Fuzzy Yellow Bloodlust: The Psychosis of
Atlanta Magazine, June
I’m deep in the third set, a heavyweight brawl turned
nip-and-tuck. Less than a dozen points remain to decide the
match. The crowd is tense with anticipation. Across the net,
my opponent bounces the ball twice, getting his rhythm before
unleashing his serve. I toe at the baseline, twirl my racket
in my hands. Then the ball’s up…the serve’s off his
racket…and as it crosses the net, I hear my daughter’s
voice, ringing out bell-clear across the court—
“Daddy, can I have another
--and the ball skitters off my
racket frame. And as I turn to remind my daughter to stay
quiet during Daddy’s backswing—she’s only five, but
she ain’t gonna see six if she keeps this up—the crowd
laughs at me. Laughs! As my thoughts flutter between homicide
and suicide, I say to myself—this is how I relax?
Welcome to tennis, ALTA-style.
ALTA—the Atlanta Lawn and
Tennis Association—is one of the largest amateur sports
organizations in the country. With nearly eighty freakin’
thousand Atlantans playing, chances are if you’re not in
ALTA, you’re within a hundred yards of someone who is. And
if you’re not playing now, you will be soon. Take it from
one who knows—you start out wondering what fools play tennis
every Saturday morning while you’re on your way to
the Home Depot, and before long you’re out there on the
court flailing away with ‘em. Resistance, as they say, is
It wasn’t until I settled in
suburbia that I discovered exactly how deeply ALTA is woven
into the fabric of our fine city. Soon after I moved in, The
Neighbors asked when I’d be joining the tennis team.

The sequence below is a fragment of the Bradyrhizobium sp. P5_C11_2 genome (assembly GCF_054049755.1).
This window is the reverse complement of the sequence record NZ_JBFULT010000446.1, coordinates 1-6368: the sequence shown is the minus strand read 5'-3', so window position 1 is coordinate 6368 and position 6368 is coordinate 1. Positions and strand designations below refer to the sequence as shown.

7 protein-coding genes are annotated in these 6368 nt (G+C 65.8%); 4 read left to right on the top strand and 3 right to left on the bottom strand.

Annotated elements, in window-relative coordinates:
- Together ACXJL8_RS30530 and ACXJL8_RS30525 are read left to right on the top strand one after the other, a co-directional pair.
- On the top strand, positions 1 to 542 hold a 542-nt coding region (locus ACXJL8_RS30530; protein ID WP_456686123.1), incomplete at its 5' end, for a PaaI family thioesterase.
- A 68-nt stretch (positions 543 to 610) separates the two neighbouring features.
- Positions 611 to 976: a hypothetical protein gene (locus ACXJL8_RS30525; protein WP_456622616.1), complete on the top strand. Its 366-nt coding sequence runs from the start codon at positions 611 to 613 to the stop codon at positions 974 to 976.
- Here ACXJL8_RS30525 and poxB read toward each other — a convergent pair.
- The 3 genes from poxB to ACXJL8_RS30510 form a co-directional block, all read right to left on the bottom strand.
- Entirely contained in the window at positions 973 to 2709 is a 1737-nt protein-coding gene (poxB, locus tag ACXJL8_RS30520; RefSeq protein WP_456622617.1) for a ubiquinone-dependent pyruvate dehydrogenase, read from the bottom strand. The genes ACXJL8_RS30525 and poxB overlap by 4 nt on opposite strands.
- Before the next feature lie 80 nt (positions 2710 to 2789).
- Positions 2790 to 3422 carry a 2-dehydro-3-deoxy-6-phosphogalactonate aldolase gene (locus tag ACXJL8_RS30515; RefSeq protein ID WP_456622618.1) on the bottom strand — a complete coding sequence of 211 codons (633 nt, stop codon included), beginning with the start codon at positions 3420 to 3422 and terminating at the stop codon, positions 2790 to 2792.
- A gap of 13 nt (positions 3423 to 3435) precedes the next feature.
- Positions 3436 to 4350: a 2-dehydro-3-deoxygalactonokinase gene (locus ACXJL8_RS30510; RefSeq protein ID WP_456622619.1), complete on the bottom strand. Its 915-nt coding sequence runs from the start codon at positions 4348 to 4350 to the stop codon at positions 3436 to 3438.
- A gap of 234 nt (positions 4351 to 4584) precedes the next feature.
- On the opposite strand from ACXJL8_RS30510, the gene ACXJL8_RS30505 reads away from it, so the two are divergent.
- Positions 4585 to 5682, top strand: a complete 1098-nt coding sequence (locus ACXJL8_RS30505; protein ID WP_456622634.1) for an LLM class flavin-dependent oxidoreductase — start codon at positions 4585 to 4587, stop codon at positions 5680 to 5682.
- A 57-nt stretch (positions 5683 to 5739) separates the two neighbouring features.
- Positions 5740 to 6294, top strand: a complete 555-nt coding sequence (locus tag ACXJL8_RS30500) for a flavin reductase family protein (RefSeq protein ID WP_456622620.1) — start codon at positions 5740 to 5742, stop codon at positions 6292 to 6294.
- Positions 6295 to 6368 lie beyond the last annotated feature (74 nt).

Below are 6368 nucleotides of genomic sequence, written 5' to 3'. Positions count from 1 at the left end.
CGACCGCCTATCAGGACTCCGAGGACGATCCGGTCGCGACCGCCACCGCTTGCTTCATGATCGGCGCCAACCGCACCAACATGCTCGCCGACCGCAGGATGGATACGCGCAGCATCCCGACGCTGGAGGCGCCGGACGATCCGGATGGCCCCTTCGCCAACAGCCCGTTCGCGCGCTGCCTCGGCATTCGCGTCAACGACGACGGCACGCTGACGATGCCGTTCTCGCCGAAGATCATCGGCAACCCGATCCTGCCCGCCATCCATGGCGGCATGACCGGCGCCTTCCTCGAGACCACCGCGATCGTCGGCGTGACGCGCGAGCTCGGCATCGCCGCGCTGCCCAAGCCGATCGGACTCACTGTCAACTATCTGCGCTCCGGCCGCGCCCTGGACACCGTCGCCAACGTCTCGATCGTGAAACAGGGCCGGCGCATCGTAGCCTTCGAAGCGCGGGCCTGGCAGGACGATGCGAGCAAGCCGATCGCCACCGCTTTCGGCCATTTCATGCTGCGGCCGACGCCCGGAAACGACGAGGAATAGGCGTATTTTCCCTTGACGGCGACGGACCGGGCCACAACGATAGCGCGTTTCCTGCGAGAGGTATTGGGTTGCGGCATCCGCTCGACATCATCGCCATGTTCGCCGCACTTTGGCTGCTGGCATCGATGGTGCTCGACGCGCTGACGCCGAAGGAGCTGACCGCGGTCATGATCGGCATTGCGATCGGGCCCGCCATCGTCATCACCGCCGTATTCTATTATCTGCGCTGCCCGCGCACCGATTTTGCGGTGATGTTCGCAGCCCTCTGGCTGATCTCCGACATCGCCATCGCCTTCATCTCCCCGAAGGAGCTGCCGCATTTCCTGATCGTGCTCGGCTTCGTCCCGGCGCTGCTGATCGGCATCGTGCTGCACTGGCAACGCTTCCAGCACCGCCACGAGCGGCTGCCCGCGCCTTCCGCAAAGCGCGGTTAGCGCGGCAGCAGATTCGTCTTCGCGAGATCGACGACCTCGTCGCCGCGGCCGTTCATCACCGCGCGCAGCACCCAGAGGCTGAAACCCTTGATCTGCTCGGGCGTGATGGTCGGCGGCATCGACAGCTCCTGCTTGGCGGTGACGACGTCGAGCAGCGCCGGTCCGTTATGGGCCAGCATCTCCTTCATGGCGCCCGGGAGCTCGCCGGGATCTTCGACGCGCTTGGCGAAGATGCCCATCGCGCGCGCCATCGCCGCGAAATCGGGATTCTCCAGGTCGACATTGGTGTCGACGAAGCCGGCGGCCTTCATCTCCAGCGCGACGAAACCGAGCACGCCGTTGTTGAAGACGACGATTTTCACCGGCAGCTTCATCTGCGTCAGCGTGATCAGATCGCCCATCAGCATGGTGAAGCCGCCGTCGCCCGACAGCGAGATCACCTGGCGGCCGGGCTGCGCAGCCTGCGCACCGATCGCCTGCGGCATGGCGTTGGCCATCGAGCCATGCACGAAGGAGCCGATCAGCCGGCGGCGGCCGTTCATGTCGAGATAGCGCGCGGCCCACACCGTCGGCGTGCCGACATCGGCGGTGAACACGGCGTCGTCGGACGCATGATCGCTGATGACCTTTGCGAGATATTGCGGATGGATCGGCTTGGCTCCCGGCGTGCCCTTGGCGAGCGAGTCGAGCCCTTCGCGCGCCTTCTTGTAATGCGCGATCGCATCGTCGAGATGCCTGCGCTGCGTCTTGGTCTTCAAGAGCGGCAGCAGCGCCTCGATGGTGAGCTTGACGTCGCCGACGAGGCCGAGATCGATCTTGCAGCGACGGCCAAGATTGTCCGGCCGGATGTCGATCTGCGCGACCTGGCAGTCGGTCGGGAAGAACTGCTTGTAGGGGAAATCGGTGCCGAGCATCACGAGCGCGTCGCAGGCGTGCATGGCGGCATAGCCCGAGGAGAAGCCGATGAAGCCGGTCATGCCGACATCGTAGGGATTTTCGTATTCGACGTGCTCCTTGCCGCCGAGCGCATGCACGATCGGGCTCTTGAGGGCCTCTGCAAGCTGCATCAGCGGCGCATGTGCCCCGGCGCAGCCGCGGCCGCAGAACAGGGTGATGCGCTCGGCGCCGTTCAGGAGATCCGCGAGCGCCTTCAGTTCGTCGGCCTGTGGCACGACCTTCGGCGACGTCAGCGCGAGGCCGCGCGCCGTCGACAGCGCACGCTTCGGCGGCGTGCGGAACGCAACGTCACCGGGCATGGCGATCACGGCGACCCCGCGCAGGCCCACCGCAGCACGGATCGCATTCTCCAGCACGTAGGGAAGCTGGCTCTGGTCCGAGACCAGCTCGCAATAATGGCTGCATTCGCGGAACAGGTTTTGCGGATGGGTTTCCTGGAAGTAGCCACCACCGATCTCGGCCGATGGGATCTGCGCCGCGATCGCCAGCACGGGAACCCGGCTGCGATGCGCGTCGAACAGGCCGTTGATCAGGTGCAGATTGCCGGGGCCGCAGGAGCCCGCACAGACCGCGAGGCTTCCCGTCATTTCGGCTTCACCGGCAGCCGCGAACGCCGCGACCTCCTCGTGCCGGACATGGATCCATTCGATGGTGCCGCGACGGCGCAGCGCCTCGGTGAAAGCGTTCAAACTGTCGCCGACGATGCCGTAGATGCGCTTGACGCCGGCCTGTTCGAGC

“Hadn’t thought about it,”
I said. “I don’t play tennis.”
Neighbors couldn’t have looked more shocked if I’d eaten a
puppy before their eyes.
Soon enough, I got roped into
playing on the neighborhood team—everybody’s doing it,
it’ll be fun—and I plunged back into tennis like I’d
fallen off the wagon. But the more I played, the more I
realized ALTA’s hidden little secret: it’s all
about competition, baby. Oh, sure, everybody’s buddy-buddy
on the surface…but deep down, ALTA is about fuzzy yellow
bloodlust, pure and simple.
It’s easy to understand why.
ALTA gives us a chance, however briefly, to test ourselves in
an arena where there is no gray area, no room for
interpretation. Blast a serve past an opponent, and you
don’t need market research to affirm its validity. Pound an
overhead smash into the asphalt, and you’ll get cheers from
red- and blue-staters alike. And anything you’re wearing
goes with victory.
players ride the weekly high and finish their matches
perfectly satisfied, some…do not. Me, I’m generally a
pretty low-key guy. I don’t freak out when someone cuts me
off in traffic, or sneaks seventeen items into the express
lane. But I’ve learned that on the tennis court, I’m
suddenly a spoiled-rotten combination of Randy Moss and Neal
Boortz. I’ve hollered at opponents, at myself, even—during
one particularly unfortunate playoff game—my own fans.
And I’m not alone. At any given
ALTA match, there’s a decent chance you’re going to see
someone lose their temper and mouth off. If you’re lucky,
you might witness a racket-tossing fit, or—once in a rare
while—a felonious assault. Unsurprisingly, the more flagrant
displays of temper take place at the higher levels. You
don’t see players at C-8—the lowest level in
ALTA—arguing over calls; they’re generally pleased to get
two straight backhands in bounds. But A-level tennis can